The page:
Leading off the testimony was the president of the Texas Farm Bureau, Kenneth Dierschke, who, representing 425,000 member families, testified in favor of HB 11.

Representing other groups around the state were Terri Hall of TURF; Hank Gilbert of TURF and former Democratic nominee for Ag Commissioner; Beki Halpin, Fix 290; Margaret Green, Blackland Coalition; Bruce Burton, Texans Against Tolls; and citizens representing themselves and their families. Mary Anderson. Texans Against Tolls, did not speak publicly, but was all around the hearing room, supplying information and helping others get their witness forms. Citizens from all over the state testified to the committee and handed in witness forms.

About his HB 11 to kill the Corridor and HB 13 to prohibit the conversion of free lanes to tolled lanes, Rep. Leibowitz observed, “Nobody testified against them.” He said that HB 11 “takes TTC off the books. TTC is sucking the very life blood out of the heart and soul of Texas. We need to drive a stake through its heart—if it has a heart.”

Status of HB 11

Chairman Pickett left HB 11 and HB 13 pending. This means that the Transportation Committee may or may not vote these bills out to go to the full House. We will try to get an idea of what is going on with HB 11 in the committee and see if the anti-Corridor groups need to mount a campaign to communicate with the legislators to get HB 11 out of committee and to the House floor.

Filming the proceedings

Making a complete record of the proceedings was Bill Molina of Storm Productions. Bill has produced two award-winning documentaries against the Corridor—the “Truth Be Tolled” films. When history decides to go back and look at all the meetings and hearings around the state and at the Capitol on the Corridor, the entire record will be there in the work of Bill Molina. The Coupland Civic Organization hosted a showing of his first Corridor film two years ago—just one of the community groups around the state that have done so. Both of Bill’s films can be seen for free now on YouTube. Go to and click on YouTube on the top line.

Tuesday, April 21, 2009

Action AGAINST eminent domain needed now!

NOW is the time to contact the House and Senate committees where the two best bills with protection against eminent domain are still stuck. HB 1483 by Pitts is left pending in the House Land and Resource Management Committee. SB 18 by Estes is left pending in the Senate State Affairs Committee. Both of these bills are endorsed by the Texas Farm Bureau as the best protection for rural landowners.

Below is information, including contact information, from several groups.


Important eminent domain bills stuck in committee with only a few days left to get them passed and still have time to override a Perry veto. CALL NOW! Forcibly taking OUR private property and handing it to foreign corporations like Cintra or ACS, are the centerpiece of Perry's Trans- Texas Corridor and network of tollways. Landowners need protection and Perry vetoed a good bill last session. We MUST get this passed in time to override him.Tell these committees we want HB 1483 AND SB 18 voted OUT of committee NOW!
Email them here: - Senate State Affairs Committee- House Land & Resource Committee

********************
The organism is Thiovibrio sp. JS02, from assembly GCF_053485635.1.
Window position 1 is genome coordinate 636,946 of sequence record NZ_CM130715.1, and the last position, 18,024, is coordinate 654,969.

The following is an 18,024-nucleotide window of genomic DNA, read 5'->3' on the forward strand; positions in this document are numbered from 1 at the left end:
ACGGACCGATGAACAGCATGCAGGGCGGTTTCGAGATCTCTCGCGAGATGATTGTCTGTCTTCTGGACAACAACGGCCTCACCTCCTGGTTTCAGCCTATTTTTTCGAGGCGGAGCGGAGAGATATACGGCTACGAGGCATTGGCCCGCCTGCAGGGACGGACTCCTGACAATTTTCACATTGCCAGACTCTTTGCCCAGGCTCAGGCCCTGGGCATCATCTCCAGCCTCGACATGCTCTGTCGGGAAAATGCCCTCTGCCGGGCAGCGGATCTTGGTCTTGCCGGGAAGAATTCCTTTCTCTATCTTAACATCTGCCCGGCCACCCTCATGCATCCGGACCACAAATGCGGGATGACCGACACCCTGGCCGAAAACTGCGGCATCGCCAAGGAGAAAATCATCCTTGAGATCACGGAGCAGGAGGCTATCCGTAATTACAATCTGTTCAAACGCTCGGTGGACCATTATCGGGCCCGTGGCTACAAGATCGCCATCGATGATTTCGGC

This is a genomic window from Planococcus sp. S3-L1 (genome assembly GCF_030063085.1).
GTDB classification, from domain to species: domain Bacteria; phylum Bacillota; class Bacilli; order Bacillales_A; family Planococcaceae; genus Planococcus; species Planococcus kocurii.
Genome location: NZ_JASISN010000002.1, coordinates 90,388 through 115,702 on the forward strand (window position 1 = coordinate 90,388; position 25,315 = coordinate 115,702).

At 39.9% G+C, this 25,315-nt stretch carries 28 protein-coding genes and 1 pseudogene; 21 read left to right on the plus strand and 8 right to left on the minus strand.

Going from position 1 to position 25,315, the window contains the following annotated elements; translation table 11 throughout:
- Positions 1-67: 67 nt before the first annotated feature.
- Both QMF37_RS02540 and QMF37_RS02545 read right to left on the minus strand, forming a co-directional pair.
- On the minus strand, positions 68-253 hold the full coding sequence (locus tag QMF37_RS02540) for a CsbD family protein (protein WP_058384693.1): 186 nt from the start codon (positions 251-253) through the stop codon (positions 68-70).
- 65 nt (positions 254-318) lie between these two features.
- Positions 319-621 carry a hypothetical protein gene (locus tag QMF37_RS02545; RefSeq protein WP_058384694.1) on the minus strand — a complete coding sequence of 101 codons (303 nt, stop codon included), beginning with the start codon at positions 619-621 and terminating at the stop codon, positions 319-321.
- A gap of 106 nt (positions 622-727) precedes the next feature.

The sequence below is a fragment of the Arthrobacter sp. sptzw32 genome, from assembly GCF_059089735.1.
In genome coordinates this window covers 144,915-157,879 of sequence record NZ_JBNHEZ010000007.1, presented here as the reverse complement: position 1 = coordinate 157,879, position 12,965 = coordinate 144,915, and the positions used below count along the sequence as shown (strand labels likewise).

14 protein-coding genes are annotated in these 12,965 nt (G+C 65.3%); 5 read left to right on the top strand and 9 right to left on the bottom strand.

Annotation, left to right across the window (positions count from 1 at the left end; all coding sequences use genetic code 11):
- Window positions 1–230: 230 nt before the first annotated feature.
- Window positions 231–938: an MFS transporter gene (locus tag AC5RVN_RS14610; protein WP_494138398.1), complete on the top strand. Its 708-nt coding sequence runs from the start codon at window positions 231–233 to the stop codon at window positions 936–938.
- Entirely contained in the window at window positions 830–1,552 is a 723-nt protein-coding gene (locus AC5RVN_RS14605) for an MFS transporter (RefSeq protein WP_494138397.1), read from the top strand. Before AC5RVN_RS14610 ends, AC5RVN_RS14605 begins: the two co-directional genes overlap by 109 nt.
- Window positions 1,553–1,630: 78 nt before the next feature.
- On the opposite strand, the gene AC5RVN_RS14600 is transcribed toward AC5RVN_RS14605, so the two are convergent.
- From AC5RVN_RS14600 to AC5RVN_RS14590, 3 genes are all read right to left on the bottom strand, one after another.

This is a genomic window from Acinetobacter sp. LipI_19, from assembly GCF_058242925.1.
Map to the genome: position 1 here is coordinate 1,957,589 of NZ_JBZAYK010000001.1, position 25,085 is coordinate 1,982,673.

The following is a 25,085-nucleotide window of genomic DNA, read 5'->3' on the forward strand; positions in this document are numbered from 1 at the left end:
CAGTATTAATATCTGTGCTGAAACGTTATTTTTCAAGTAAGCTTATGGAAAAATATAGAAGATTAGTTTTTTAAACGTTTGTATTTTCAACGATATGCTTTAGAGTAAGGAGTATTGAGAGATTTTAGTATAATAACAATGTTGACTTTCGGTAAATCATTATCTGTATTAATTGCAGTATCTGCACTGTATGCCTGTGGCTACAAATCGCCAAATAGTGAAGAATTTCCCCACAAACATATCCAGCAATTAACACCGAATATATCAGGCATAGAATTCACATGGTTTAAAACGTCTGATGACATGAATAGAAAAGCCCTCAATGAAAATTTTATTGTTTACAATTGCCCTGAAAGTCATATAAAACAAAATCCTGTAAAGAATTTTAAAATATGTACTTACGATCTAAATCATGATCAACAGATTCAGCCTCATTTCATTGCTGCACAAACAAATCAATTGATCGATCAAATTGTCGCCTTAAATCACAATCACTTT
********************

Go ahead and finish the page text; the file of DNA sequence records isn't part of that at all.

What can we do? Help get the eminent domain reform bills out of committee! We need to hammer the Committee offices (don’t be mean, but be firm) now!!

Easy Steps!

1. No matter where you live in Texas, call the Committee offices below and urge them to get House Bill 1483 and Senate Bill 18 out of their respective committees right away!

Senate State Affairs Committee: 512-463-0380 (Senate Bill 18)
House Land & Resource Committee: 512-463-1623 (House Bill 1483)

2. Call the Committee chairs and vice chairs no matter where you live in Texas.

SENATE State Affairs Committee (C 640)
Clerk: Kelsey Erickson Tel: (512) 463-0067 Sam Houston Building - Room 445
Robert Duncan, R-Lubbock, Chair (512) 463-0128 & Fax: (512) 463-2424, *call regardless of where you live
Robert Deuell, R-Greenville, Vice-Chair (512) 463-0102 & Fax: (512) 463-*call regardless of where you live
HOUSE Land & Resource Management Committee (C360)Clerk: Trey Burke Phone: (512) 463-1623 Room: EXT E2.136
Chair: Rep. Dennis Bonnen #25 (R)
512-463-0564 & Fax (512) 463-8414, Brazoria County * call regardless of where you live
Vice Chair: Rep. Jessica Farrar 148 (D) 512-463-0620 & Fax (512) 463-0894, Houston, * call regardless of where you live

3. Forward this email to all you know in Texas.

4. Optional, but can be VERY helpful. Write a very brief letter to the editor of your favorite or local newspaper!

Get after it y’all!
Linda CurtisIndependent Texans


ACTION Alert: SUPPORT Eminent Domain BILLS

WHY NOW? The URGENCY grows greater as the days in this session grow shorter… making an effort to OVERRIDE the expected PERRY Veto impossible. PERRY played the stall game and won in 2007 when HB 2006 was PASSED with massive support and KILLED by his Veto.

Monday, April 20, 2009

New high-speed rail idea a BAD idea

The Quorum Report has just reported "High-Speed Rail Could Make a Comeback in Texas." I was very sorry to read that "Hope for a statewide high-speed rail network may be revived this session--courtesy of the mammoth stimulus package"--sorry for the landowners in the way and sorry for the taxpayers who will be saddled with yet another white elephant burden for who knows how many decades to come.